Letter to Congressional Delegation, bills to limit trucks to right lane at places, and study truck tolls to raise money for improvements

Interstate 81 is getting a lot of attention in the General Assembly this session.

Two pieces of legislation have been introduced that deal with tractor-trailers, and a bipartisan group of state senators and House of Delegates members have written the Commonwealth’s Congressional Delegation asking for federal financial assistance for safety improvements and congestion relief.

Del. Chris Head (R-17th), a Botetourt resident, joined 16 other General Assembly members asking for federal help with I-81. Del. Terry Austin (R-19th), also a Botetourt resident, wasn’t able to sign the letter to the Congressional Delegation, but endorsed the idea from Texas where he was undergoing cancer surgery.

Congestion on I-81, a third lane, the truck weigh station, Exit 150, Exits 167/168 and challenges with accidents on the Buchanan area section of the interstate have been long-debated issues in Botetourt.

Similar issues plague communities along the entire corridor.

“The Roanoke Valley is a strong transportation and logistical hub in the Commonwealth, and improving Interstate 81 is vital to the area’s long-term economic health” Head said in a news release about his endorsement of getting federal help. “Today, a bipartisan group of Virginia’s delegates and senators have written to members of Virginia’s Congressional Delegation that represent the areas along the I-81 corridor to work with President Donald Trump’s Administration to secure funding for Interstate 81.”

The 16 other senators and delegates sent the letter to U.S. Senators Mark Warner and Tim Kaine, as well as Congressmen Bob Goodlatte, Morgan Griffith and Barbara Comstock.

The letter asks for a response to this request, as well as a commitment to address this issue in Congress this year.

The letter notes that I-81 carries 42 percent of truck traffic statewide, and trucks comprise 20 to 30 percent of traffic volume on some sections.

The letter states that VDOT has identified 41 needed projects on I-81. “Unfortunately, due to a lack of adequate federal funding, these projects have not been brought to fruition,” the letter says. “Ultimately, these problems will not be resolved without addressing the need for an additional travel lane at important safety pinch points, a project the Commonwealth cannot afford without federal assistance.”

 

Legislation

This session, Sen. Mark Obenshain (R-25) introduced two bills that also address issues on I-81.

Senate Bill 561 directs the VDOT to conduct a pilot program establishing zones on Interstate 81 where tractor trucks would be required to travel in the right lane only.

Senate Bill 971 directs the Commonwealth Transportation Board (CTB) to develop and adopt an Interstate 81 Corridor Improvement Plan and also to evaluate the feasibility of tolling heavy commercial vehicles to finance I-81 improvements. Sen. Bill Carrico Sr. (R-40) is a co-patron of this bill.

If approved, the pilot program under SB 561’s restricted truck zones would serve as substitutes for the construction of truck climbing lanes. Those designated zones on I-81 would have to be a minimum of three miles long and on a portion of the highway with an incline lasting at least one mile or in an area with at least five miles between exits. The zones would be clearly indicated by signs displaying the right lane restriction and the penalty for violation.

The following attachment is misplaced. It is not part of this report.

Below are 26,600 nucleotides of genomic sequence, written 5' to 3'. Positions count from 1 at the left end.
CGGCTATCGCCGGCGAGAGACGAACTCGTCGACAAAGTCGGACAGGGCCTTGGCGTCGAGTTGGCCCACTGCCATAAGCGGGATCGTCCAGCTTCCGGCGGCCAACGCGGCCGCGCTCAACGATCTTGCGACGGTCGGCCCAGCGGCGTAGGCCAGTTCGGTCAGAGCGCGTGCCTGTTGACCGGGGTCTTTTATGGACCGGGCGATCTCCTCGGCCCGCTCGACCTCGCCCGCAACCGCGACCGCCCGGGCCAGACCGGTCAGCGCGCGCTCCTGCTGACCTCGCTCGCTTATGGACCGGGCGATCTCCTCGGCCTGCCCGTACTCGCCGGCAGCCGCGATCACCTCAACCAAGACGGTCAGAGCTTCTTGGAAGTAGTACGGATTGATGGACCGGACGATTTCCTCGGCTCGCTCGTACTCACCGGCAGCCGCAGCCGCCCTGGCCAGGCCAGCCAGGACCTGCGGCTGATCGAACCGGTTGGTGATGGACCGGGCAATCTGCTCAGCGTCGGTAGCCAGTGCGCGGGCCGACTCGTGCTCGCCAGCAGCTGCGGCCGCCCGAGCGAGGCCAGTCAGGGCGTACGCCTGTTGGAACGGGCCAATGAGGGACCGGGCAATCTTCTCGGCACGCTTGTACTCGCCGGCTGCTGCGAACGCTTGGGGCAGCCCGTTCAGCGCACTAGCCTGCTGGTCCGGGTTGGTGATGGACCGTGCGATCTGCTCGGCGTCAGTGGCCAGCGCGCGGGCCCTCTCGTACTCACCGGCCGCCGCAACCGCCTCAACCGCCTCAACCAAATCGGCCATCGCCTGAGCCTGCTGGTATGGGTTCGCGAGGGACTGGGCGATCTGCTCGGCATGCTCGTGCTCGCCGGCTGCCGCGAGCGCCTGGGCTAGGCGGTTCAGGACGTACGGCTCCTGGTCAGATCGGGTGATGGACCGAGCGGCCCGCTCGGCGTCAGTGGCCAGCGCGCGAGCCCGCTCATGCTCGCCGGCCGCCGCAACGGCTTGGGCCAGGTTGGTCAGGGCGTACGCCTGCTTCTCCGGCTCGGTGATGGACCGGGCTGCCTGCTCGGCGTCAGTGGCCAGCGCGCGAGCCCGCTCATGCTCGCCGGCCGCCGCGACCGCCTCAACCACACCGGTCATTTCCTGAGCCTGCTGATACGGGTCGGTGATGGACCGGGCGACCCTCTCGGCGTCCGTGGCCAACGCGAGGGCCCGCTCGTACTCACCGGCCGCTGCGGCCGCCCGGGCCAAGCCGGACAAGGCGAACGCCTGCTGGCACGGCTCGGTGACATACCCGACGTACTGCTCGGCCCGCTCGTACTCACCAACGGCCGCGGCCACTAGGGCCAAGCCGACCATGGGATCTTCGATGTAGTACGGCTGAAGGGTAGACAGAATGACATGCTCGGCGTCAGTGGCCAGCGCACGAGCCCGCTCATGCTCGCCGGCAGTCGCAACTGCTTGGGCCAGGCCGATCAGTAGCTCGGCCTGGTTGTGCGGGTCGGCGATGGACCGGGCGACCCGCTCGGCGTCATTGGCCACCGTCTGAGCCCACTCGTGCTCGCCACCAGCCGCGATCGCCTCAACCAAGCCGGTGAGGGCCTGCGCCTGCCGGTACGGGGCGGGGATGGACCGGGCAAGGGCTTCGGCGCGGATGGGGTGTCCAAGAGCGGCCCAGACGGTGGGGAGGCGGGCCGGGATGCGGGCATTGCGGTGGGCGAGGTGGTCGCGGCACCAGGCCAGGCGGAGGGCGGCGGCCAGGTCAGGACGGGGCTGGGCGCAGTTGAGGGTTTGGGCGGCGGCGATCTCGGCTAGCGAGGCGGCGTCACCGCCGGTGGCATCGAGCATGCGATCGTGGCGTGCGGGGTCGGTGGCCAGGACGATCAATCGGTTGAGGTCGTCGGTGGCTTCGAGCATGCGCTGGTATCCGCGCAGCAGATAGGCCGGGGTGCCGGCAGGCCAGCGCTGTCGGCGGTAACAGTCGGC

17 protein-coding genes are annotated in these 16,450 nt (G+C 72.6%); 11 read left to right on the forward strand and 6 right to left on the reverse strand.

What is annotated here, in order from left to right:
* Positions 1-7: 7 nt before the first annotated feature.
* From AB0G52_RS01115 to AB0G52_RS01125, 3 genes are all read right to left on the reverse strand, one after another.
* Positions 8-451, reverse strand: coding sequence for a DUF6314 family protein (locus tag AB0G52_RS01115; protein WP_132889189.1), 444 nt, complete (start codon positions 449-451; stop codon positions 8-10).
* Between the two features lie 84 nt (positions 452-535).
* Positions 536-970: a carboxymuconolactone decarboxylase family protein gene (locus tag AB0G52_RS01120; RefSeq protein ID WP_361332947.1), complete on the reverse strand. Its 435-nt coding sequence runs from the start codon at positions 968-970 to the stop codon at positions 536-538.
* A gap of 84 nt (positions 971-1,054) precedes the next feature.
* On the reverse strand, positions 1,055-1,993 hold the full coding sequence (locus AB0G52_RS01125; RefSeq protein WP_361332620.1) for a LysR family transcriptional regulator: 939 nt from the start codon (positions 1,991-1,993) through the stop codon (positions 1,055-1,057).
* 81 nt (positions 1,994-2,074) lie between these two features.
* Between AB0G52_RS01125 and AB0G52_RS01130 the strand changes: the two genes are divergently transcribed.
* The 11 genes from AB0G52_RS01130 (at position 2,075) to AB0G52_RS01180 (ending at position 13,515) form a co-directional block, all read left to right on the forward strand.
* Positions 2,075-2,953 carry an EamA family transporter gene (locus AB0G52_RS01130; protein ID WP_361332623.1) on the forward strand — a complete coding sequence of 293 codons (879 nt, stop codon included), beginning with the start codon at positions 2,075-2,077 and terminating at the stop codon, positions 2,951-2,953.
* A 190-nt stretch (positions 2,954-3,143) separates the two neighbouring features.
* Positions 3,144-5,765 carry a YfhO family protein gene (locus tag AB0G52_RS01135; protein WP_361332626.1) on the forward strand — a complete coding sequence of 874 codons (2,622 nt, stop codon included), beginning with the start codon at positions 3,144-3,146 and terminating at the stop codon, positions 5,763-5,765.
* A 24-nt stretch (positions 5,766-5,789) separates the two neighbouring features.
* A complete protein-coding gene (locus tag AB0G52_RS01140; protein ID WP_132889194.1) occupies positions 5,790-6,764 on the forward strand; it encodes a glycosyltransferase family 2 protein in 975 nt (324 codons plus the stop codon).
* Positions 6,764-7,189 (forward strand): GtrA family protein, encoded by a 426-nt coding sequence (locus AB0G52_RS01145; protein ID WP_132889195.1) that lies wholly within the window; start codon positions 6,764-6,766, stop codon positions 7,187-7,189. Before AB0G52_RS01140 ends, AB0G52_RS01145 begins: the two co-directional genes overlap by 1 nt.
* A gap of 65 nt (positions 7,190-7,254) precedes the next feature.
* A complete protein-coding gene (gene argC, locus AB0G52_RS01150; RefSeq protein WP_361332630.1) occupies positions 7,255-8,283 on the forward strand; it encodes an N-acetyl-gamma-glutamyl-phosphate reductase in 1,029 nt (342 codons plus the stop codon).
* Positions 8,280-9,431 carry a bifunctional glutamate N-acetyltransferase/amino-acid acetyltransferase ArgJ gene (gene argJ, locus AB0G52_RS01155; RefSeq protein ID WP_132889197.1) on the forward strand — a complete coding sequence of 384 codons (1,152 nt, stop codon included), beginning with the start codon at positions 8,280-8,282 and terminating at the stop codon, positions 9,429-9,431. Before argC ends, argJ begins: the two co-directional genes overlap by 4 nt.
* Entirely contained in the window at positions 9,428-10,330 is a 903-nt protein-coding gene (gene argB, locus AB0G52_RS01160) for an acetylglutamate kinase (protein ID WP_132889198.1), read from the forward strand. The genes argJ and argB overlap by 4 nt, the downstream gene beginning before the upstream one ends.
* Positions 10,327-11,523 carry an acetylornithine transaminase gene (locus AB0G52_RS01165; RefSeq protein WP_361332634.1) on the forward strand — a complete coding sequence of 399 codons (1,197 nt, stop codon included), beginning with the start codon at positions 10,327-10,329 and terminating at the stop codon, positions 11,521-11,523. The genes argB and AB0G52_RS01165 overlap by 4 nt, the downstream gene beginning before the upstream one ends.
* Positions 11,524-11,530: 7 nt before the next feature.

That bill is before the Senate Committee on Transportation.

SB 971 is much more comprehensive.

While the idea of studying truck tolls grabs the headlines, the legislation’s other directives could have a significant impact locally, depending on the results of the study if the legislation passes.

Besides studying how and where truck tolls might be implemented, the legislation directs the CTB to be sure a toll policy comes up with “incident management (wreck) strategies.” Those strategies would presumably cut down on the number and length of time that traffic is diverted off the interstate during a wreck.

The Town of Buchanan has had issues with I-81 wreck traffic for years because the section of I-81 around the town has a high rate of wrecks, sending thousands of cars and trucks through the town during those incidents.

The CTB is also directed to study truck travel patterns along the Interstate 81 corridor and develop a tolling policy that minimizes the impact on local truck traffic;

The study should also identify actions and policies that will be implemented to minimize the diversion of truck traffic from the Interstate 81 corridor, including the prohibition of through trucks on parallel routes.

The study should also determine potential solutions to address truck parking needs along I-81.

The meat of the proposed study is the directive that the CTB and Office of Intermodal Planning and Investment  develop and adopt a comprehensive Interstate 81 Corridor Improvement Plan that examines the entire length of Interstate 81 and would be financed with truck tolls.

The study would designate specific segments in the corridor for improvement and align those segments with a tolling location,

The study also would identify a targeted set of improvements for each segment that may be financed or funded through revenues generated by the expected tolls collected in each segment.

The legislation also directs that the study “ensure that in the overall plan of expenditure and distribution of toll revenues, each segment’s total long-term benefit will be approximately equal to the proportion of the total of the toll revenues collected that are attributable to the segment divided by the total of such toll revenues collected.”

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